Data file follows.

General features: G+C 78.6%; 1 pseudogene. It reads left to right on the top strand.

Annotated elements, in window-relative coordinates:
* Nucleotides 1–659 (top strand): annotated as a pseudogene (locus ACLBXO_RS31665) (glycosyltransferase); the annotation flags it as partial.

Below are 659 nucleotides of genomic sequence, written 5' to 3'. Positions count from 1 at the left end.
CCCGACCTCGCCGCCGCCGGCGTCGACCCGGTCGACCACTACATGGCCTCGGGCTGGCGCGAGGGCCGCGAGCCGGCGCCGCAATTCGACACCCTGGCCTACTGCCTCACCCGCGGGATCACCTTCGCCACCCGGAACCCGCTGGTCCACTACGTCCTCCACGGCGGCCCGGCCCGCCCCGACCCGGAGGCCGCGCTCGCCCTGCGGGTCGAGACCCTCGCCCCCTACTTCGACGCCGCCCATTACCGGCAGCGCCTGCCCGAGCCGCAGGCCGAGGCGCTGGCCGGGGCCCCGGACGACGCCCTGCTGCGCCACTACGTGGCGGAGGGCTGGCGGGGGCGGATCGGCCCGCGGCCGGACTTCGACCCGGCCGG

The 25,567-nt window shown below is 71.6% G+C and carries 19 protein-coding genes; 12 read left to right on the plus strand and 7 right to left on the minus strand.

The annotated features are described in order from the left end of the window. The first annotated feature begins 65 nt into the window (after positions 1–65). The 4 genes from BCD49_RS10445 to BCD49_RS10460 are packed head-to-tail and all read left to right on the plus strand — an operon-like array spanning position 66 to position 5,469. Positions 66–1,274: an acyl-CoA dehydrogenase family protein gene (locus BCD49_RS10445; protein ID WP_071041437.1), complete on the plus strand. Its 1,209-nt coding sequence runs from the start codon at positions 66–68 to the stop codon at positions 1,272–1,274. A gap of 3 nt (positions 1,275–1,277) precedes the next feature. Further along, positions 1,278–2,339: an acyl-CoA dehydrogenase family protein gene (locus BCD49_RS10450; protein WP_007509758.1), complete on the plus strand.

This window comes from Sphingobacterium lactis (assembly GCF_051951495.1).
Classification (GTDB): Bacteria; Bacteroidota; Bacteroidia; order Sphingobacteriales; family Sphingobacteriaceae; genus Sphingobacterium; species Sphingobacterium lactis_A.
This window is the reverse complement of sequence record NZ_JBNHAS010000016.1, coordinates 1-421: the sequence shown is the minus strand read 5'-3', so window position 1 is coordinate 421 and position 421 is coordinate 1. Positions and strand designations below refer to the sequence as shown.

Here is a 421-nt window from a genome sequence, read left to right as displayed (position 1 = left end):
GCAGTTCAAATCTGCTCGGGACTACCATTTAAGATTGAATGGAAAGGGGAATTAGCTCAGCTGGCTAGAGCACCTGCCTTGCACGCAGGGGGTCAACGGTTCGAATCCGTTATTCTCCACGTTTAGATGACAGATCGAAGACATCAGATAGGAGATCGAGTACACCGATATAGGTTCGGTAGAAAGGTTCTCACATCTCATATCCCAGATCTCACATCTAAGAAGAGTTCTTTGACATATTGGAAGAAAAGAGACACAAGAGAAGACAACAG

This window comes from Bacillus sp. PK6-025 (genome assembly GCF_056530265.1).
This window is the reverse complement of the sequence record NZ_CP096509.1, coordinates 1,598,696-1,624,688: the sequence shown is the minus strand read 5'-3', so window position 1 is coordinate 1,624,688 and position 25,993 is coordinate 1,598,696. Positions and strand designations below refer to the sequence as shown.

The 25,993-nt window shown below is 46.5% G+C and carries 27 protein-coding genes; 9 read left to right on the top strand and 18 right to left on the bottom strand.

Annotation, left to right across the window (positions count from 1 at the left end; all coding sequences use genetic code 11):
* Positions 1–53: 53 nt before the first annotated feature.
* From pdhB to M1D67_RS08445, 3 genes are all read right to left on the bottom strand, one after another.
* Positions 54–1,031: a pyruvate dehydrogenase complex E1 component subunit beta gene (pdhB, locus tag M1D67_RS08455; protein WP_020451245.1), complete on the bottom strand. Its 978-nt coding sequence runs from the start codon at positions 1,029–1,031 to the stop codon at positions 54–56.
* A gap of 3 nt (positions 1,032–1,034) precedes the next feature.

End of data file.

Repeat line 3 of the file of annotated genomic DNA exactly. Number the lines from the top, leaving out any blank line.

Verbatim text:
* Nucleotides 1–659 (top strand): annotated as a pseudogene (locus ACLBXO_RS31665) (glycosyltransferase); the annotation flags it as partial.